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Modelling outdoor thermal comfort of humans performing physical activity: applications to health and emergency heat stress preparedness

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Title: Modelling outdoor thermal comfort of humans performing physical activity: applications to health and emergency heat stress preparedness
Author: Vanos, Jennifer; Warland, Jon; Gillespie, Terry; Kenny, Natasha
Department: Department of Land Resource Science
Program: Land Resource Science
Advisor: Warland, Jon
Abstract: Humans are tightly linked to their thermal microclimatic environments, yet few studies have evaluated the outdoor thermal comfort of users performing physical activity. The purpose of this research was to critically review, assess, and apply findings using the COMFA ('COMfort FormulA') human energy budget for users performing physical activity outdoors. Research objectives were: to apply an improved multi-segmented skin temperature approach to the COMFA model; to evaluate its accuracy in predicting actual thermal sensation (ATS); to implement techniques to account for human behaviours associated with clothing and metabolic variations; to spatially assess human energy budget moderating effects of urban parks; and to investigate extreme heat stress situations. To evaluate modelled mean skin temperature (T_sk), field tests were conducted on subjects performing 30 minute outdoor sessions of steady-state moderately intense activity (cycling and running). The model accurately predicted T_sk, showing significantly strong agreement (r = 0.859, p<0.01). ATS votes displayed significantly strong rank correlation with budget scores calculated using both measured and predicted T_sk (r_s = 0.507 and 0.517, respectively, p<0.01). A further improvement of Incorporating conditioning level of an individual gave more realistic estimations of metabolism for budget estimation. Adopting a new relative wind velocity (v_r) equation, which incorporates wind to body angle, revealed errors of the original v_r equation in the modelling of convective heat loss and T_sk. Application of the COMFA model in urban spaces showed that energy budgets were more closely correlated to incoming solar radiation (r = 0.941) than air temperature (r = 0.490), with a significantly strong linear regression found with radiation absorbed by a human (R^2=0.858). Treed greenspace was shown to strongly enhance thermal comfort the greatest, decreasing budgets on average by 25.5 Wm^2. Budget values were found to be a strong predictor of emergency dispatch calls received in Toronto during the July 2010 heat wave (R^2 = 0.86). This study has displayed the potential of the COMFA outdoor model as a new tool to make heat forecasting more meaningful to the public, emergency responders, and urban planners.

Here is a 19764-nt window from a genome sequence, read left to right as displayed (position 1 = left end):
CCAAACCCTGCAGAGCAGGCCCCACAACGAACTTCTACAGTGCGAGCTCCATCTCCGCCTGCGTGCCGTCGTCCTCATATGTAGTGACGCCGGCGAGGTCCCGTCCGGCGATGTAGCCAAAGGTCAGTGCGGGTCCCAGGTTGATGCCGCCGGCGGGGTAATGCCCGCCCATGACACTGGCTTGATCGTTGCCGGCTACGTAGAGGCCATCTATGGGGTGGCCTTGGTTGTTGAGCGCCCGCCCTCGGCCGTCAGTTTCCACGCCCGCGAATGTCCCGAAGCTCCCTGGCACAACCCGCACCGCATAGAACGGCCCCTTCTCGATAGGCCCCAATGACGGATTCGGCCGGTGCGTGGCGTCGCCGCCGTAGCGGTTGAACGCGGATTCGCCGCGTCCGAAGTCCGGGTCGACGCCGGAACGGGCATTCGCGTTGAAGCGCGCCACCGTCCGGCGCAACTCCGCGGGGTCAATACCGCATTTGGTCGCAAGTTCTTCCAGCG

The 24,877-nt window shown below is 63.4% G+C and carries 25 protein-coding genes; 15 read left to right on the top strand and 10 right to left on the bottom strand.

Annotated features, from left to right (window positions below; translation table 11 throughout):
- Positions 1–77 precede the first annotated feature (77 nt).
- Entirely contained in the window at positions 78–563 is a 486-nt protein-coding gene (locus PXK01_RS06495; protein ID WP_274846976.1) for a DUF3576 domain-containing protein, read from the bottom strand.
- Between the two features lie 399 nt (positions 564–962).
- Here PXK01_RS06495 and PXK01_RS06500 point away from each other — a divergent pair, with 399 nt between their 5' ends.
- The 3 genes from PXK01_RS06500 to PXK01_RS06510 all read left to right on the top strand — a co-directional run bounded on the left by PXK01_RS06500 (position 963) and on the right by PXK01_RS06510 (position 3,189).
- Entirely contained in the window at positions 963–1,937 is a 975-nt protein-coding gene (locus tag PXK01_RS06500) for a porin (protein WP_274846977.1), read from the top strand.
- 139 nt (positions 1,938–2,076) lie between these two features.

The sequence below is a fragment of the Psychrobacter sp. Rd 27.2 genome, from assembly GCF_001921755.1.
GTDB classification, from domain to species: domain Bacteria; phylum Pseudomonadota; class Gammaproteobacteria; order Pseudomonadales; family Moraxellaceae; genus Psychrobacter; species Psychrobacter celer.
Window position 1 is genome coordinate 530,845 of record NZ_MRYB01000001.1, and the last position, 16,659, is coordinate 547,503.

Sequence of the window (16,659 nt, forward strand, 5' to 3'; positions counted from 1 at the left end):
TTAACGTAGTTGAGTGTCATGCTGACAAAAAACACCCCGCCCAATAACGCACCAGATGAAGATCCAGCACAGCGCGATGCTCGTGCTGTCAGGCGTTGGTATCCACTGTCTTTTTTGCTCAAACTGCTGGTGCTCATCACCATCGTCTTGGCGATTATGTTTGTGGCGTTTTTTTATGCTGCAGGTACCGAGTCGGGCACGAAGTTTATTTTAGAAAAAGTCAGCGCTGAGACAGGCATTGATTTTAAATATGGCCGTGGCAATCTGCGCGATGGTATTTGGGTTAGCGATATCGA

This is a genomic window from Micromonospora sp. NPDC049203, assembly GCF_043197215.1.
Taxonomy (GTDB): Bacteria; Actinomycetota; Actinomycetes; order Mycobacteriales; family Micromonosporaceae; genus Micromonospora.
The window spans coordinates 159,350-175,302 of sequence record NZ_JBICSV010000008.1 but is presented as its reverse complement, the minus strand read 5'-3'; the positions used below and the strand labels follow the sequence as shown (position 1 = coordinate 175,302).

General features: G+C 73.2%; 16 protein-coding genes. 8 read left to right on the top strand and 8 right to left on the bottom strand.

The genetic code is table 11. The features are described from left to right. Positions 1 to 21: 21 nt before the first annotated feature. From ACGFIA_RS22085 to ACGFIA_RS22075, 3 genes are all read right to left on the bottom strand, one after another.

Date: 2011-11

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